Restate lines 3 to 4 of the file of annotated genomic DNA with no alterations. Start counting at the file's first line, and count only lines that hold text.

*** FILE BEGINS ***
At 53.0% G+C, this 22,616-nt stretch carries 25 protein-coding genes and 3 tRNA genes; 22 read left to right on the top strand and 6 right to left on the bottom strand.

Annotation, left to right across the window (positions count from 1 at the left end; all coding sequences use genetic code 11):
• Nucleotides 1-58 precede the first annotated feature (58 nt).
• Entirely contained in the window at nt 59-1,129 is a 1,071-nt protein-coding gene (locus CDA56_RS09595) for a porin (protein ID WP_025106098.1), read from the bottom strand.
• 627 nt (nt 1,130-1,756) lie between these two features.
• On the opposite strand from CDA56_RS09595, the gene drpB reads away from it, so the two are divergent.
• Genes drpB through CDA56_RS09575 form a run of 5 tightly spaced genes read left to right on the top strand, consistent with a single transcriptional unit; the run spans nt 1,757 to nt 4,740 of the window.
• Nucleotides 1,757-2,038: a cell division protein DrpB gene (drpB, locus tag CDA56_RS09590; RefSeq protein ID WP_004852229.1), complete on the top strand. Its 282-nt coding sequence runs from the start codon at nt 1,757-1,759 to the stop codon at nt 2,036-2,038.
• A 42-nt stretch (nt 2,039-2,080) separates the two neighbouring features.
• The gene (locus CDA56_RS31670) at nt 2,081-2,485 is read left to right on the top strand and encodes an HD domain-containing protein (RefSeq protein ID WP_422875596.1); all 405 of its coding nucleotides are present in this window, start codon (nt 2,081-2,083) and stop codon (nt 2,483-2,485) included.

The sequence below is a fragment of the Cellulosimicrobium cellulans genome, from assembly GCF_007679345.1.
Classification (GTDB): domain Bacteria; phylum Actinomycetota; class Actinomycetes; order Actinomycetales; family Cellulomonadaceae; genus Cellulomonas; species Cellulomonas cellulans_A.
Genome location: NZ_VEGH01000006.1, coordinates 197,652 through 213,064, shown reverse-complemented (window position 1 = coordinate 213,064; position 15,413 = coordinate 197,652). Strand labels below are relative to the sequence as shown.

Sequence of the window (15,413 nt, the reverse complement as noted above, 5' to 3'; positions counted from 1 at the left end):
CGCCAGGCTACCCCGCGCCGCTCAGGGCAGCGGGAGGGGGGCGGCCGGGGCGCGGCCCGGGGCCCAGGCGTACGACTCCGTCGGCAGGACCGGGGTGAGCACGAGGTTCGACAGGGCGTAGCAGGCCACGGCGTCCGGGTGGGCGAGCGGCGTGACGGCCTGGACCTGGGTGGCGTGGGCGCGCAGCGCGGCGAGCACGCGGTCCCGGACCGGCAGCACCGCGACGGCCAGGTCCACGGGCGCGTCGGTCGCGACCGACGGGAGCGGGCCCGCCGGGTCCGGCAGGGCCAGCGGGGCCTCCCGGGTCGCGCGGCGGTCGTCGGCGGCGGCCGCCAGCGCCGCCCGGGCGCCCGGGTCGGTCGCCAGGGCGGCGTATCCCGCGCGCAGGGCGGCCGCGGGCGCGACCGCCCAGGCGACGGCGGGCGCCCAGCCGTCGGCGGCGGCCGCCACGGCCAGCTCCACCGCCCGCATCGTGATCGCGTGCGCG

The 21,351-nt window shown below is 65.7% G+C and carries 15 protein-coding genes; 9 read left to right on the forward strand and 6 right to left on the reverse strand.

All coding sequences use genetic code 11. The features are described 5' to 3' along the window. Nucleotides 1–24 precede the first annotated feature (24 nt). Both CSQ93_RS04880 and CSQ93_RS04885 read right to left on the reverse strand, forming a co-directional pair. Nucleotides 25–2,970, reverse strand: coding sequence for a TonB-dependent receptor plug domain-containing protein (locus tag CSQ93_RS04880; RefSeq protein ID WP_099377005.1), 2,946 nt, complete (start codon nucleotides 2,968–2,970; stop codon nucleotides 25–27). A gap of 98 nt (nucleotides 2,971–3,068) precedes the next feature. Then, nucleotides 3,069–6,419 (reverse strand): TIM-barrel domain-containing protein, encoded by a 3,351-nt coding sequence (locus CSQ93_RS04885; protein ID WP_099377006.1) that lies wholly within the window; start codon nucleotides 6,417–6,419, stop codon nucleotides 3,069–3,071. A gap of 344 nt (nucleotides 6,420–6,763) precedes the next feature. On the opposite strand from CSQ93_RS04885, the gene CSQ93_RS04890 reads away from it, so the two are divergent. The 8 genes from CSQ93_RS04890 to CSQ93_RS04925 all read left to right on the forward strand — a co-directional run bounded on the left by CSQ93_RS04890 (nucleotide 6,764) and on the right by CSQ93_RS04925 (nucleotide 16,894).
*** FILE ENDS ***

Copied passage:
• Nucleotides 1-58 precede the first annotated feature (58 nt).
• Entirely contained in the window at nt 59-1,129 is a 1,071-nt protein-coding gene (locus CDA56_RS09595) for a porin (protein ID WP_025106098.1), read from the bottom strand.